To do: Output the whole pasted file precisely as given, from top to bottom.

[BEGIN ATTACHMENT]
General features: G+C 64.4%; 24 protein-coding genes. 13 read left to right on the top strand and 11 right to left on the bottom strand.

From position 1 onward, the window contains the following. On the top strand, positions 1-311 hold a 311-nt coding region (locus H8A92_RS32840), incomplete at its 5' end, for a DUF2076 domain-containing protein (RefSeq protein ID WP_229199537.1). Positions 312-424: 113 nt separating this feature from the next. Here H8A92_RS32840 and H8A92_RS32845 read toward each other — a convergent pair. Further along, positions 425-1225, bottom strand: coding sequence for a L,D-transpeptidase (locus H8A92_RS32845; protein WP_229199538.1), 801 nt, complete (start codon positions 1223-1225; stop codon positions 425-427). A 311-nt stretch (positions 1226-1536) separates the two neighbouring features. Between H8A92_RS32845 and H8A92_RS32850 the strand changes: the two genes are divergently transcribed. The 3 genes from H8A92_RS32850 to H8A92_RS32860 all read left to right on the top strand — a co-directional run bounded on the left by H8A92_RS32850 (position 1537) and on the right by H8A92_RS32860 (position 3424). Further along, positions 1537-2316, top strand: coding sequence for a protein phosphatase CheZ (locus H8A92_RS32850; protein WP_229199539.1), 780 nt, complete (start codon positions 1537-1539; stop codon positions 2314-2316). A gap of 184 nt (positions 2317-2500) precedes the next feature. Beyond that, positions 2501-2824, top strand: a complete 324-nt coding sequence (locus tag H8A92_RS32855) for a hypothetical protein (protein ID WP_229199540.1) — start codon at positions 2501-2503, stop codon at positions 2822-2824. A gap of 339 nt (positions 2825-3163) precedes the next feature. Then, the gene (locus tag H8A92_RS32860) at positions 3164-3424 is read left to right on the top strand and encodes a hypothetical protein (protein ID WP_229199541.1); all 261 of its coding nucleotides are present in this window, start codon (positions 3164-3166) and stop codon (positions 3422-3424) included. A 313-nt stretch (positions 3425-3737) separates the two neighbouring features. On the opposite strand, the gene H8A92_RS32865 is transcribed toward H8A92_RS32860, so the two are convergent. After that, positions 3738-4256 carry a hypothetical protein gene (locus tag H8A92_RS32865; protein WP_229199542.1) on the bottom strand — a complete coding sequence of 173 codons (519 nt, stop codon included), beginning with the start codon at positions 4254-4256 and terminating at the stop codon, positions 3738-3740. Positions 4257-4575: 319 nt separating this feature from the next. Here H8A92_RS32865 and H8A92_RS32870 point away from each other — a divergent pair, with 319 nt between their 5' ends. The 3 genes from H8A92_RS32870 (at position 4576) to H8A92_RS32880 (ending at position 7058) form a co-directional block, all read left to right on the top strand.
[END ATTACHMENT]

General features: G+C 64.4%; 24 protein-coding genes. 13 read left to right on the top strand and 11 right to left on the bottom strand.

From position 1 onward, the window contains the following. On the top strand, positions 1-311 hold a 311-nt coding region (locus H8A92_RS32840), incomplete at its 5' end, for a DUF2076 domain-containing protein (RefSeq protein ID WP_229199537.1). Positions 312-424: 113 nt separating this feature from the next. Here H8A92_RS32840 and H8A92_RS32845 read toward each other — a convergent pair. Further along, positions 425-1225, bottom strand: coding sequence for a L,D-transpeptidase (locus H8A92_RS32845; protein WP_229199538.1), 801 nt, complete (start codon positions 1223-1225; stop codon positions 425-427). A 311-nt stretch (positions 1226-1536) separates the two neighbouring features. Between H8A92_RS32845 and H8A92_RS32850 the strand changes: the two genes are divergently transcribed. The 3 genes from H8A92_RS32850 to H8A92_RS32860 all read left to right on the top strand — a co-directional run bounded on the left by H8A92_RS32850 (position 1537) and on the right by H8A92_RS32860 (position 3424). Further along, positions 1537-2316, top strand: coding sequence for a protein phosphatase CheZ (locus H8A92_RS32850; protein WP_229199539.1), 780 nt, complete (start codon positions 1537-1539; stop codon positions 2314-2316). A gap of 184 nt (positions 2317-2500) precedes the next feature. Beyond that, positions 2501-2824, top strand: a complete 324-nt coding sequence (locus tag H8A92_RS32855) for a hypothetical protein (protein ID WP_229199540.1) — start codon at positions 2501-2503, stop codon at positions 2822-2824. A gap of 339 nt (positions 2825-3163) precedes the next feature. Then, the gene (locus tag H8A92_RS32860) at positions 3164-3424 is read left to right on the top strand and encodes a hypothetical protein (protein ID WP_229199541.1); all 261 of its coding nucleotides are present in this window, start codon (positions 3164-3166) and stop codon (positions 3422-3424) included. A 313-nt stretch (positions 3425-3737) separates the two neighbouring features. On the opposite strand, the gene H8A92_RS32865 is transcribed toward H8A92_RS32860, so the two are convergent. After that, positions 3738-4256 carry a hypothetical protein gene (locus tag H8A92_RS32865; protein WP_229199542.1) on the bottom strand — a complete coding sequence of 173 codons (519 nt, stop codon included), beginning with the start codon at positions 4254-4256 and terminating at the stop codon, positions 3738-3740. Positions 4257-4575: 319 nt separating this feature from the next. Here H8A92_RS32865 and H8A92_RS32870 point away from each other — a divergent pair, with 319 nt between their 5' ends. The 3 genes from H8A92_RS32870 (at position 4576) to H8A92_RS32880 (ending at position 7058) form a co-directional block, all read left to right on the top strand.